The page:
Traumatic brain injury survivor gets help from 'Homers for Hope'

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Sunday, July 24, 2022
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For local baseball fans with big hearts, the pitch was simple: help pay the bills for families in need.

DOYLESTOWN, Pennsylvania (WPVI) -- For local baseball fans with big hearts, the pitch was simple: help pay the bills for families in need.

"About 11 years ago, a really good guy that we played baseball with, he died in a really untimely accident. He was roughly 30 years old," said Homers for Hope co-founder John Durso. "So, we did a home run derby to help his wife pay some bills."

It started with a few friends raising a few hundred dollars. After a few years went by, they started to swing for the fences. From home run derbies to competitive teams, the organization has found ways to raise roughly $325,000 to help 30 families.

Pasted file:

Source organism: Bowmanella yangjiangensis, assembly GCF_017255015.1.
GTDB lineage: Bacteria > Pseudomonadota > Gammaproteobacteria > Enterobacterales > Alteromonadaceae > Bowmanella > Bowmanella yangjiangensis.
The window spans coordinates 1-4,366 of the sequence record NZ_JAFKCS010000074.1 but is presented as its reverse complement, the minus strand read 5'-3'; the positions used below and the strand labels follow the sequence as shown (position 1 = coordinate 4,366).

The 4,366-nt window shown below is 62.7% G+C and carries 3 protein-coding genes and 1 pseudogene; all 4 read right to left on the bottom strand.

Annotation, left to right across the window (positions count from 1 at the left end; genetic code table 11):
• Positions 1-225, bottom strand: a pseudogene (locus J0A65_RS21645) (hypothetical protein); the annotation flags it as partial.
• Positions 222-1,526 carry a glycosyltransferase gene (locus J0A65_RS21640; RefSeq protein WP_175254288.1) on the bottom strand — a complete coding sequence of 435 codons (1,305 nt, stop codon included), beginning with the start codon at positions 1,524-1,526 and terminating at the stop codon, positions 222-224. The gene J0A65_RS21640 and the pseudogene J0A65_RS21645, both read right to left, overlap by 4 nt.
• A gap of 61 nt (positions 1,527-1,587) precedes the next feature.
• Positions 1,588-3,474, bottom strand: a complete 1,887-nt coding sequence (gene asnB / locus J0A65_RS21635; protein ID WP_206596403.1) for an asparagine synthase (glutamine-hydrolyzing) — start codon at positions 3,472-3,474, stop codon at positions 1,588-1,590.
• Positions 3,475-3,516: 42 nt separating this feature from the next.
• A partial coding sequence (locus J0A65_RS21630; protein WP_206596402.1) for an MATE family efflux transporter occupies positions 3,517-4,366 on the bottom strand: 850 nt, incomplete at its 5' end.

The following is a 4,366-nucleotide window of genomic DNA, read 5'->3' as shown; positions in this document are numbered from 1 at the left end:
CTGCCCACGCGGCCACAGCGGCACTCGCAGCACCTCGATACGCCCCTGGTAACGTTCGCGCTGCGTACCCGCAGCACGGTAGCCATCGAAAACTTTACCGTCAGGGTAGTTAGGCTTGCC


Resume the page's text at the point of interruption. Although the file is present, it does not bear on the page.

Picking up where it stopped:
"So all in all, there's probably 100 to 150 volunteers that raise money to be part of our program," said Durso. "So, we've been doing this just all on our spare time. We found a way to kind of marry our love for baseball and softball with philanthropy."

One of the recipients was the Thorpe family, whose lives changed in June 2021 following a family party. While aiding her aunt and mother out of the car, Renee Thorpe was knocked to the ground and suffered a traumatic brain injury.

"That baseball sound reminds me of it every day," she said. "But then, I have to learn everything all over again. And now I am legally blind."

Thorpe, who worked with special needs students, became unable to drive or work at all. Between medical visits and therapy, the financial stress on her family became a heavy burden.

"Homers for Hope helped us and gave us a check for a little over $10,000 that paid the overpayment of the school district and my insurance for the school district," said Thorpe. "I wouldn't have any means to pay them. I'm thankful for them that they did."

Anyone interested in learning more about upcoming fundraisers or volunteer opportunities with Homers for Hope can visit their website.

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